You’ve been experiencing some pretty blatant discrimination in your workplace, and you tried to fight back. Now, you’re pretty sure you’re about to be fired.
Most employees know when their days with a company are numbered, especially when there’s discrimination involved. You probably can’t stop what’s about to come, but you can take some steps to secure your future. Here’s what to do now:
Don’t quit. Let the company fire you
Is your employer making it very difficult for you to come to work every day? That’s likely intentional. If they can get you to quit, you will have a much harder time obtaining unemployment benefits or making a successful claim for wrongful discharge. While there is such a thing as a “constructive discharge,” which means that your employer made your working conditions so unbearable that you really had no other option but to leave, that’s not as straightforward a claim and can be more difficult to prove.
Take everything home that’s important to you
If you know what’s ahead, be smart: You may lose access to your work computer and desk the moment you’re fired and may only be allowed to collect your bag, briefcase or purse before you’re escorted off the premises. If possible, retain copies of every communication that may be relevant to your situation, such as copies of your personnel file, copies of performance reviews (good and bad), emails, handwritten notes from your boss and any employment documents you may have signed. Having those safely tucked away could make it much easier to find the evidence you need to prove your case.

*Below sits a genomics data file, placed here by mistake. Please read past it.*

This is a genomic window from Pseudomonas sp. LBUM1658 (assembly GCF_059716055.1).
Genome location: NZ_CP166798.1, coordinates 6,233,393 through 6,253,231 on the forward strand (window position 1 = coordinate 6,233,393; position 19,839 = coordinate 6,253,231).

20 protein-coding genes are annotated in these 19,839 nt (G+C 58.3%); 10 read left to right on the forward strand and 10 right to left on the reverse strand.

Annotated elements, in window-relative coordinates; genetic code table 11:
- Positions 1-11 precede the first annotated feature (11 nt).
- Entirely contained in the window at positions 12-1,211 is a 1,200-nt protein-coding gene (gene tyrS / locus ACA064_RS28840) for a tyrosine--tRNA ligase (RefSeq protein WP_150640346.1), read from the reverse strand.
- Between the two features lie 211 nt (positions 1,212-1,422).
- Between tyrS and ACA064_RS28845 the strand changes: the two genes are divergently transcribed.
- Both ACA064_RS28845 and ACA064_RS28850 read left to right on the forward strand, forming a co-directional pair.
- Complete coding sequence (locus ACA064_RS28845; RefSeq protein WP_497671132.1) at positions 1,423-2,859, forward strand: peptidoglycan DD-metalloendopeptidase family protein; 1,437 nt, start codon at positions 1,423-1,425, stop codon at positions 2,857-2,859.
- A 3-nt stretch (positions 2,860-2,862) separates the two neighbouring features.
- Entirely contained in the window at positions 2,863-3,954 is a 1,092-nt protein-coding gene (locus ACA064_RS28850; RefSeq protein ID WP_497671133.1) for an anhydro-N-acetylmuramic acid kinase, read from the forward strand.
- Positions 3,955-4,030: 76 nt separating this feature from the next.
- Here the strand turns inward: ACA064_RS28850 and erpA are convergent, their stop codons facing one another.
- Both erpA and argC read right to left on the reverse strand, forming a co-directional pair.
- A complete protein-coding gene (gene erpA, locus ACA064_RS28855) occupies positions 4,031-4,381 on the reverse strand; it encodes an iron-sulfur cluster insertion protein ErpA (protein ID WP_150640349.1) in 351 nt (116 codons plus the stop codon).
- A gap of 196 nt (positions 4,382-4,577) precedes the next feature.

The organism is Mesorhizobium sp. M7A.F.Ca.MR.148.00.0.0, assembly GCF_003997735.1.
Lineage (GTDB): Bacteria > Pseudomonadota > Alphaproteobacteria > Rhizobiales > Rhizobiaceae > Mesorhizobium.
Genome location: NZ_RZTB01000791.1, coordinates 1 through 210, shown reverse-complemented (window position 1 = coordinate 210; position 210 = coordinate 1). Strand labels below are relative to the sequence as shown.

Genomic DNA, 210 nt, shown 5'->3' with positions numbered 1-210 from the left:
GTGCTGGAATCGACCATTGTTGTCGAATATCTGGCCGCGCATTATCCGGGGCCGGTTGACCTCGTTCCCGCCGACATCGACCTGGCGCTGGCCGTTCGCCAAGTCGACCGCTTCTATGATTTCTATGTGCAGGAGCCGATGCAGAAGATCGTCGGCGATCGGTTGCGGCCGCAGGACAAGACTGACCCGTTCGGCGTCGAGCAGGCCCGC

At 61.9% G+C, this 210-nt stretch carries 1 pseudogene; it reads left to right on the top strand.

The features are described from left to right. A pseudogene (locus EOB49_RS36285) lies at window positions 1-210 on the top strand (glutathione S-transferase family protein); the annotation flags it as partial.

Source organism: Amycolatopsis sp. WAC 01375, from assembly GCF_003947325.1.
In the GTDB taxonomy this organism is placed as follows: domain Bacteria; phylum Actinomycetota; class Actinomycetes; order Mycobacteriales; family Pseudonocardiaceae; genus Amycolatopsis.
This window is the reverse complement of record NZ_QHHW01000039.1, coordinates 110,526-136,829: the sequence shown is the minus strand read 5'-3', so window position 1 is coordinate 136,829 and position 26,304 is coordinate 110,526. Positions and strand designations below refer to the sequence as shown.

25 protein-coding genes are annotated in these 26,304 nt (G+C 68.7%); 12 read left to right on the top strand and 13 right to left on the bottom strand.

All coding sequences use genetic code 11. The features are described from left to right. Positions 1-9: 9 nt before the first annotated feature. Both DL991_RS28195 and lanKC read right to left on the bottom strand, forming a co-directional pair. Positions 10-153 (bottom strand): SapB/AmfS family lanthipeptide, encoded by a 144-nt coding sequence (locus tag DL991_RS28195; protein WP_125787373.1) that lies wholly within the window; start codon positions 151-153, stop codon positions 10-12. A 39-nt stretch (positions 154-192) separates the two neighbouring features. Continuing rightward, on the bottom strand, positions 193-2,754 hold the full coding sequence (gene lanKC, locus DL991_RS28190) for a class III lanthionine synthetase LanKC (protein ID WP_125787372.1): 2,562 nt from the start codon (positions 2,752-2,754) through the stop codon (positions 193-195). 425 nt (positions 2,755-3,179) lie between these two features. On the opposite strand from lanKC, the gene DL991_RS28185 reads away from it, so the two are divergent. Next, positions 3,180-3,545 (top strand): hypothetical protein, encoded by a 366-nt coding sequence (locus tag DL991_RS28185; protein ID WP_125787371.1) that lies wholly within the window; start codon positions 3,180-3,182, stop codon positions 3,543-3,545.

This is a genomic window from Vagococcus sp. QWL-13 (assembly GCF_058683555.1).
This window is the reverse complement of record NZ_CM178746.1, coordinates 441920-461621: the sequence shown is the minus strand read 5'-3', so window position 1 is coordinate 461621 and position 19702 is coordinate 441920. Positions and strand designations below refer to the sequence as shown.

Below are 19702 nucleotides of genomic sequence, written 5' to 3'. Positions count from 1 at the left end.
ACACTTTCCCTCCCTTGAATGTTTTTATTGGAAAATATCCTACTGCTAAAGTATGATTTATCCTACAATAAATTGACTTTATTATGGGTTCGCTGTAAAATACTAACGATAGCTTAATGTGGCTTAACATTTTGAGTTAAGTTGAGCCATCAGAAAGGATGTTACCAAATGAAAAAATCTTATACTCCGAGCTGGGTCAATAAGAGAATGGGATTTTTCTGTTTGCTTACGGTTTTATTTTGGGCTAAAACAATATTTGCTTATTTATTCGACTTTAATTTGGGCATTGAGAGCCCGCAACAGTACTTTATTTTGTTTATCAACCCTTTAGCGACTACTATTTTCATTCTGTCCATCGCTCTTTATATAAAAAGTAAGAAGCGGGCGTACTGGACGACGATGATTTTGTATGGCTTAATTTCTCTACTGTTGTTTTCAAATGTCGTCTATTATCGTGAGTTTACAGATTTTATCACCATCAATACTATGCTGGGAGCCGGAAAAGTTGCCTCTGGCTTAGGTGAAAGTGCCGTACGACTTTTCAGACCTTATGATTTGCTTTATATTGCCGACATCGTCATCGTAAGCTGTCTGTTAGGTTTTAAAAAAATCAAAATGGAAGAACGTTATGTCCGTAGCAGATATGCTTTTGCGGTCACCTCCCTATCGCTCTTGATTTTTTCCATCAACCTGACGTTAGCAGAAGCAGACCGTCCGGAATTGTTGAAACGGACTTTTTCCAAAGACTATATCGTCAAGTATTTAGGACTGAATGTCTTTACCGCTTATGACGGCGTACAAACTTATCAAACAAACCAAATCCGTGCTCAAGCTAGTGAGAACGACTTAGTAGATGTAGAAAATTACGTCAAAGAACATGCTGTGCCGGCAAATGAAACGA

Get information from supportive co-workers
You may have talked with some of your co-workers about your situation, and some of them may have even seen the discrimination against you in action. Quietly check in with the ones who have been most supportive and make sure you have their contact information. They may end up proving valuable as witnesses.
It’s tough to prepare for something like this, especially when you know the company is in the wrong. Remember to keep your cool. Seeking legal guidance can help you fight for fair compensation.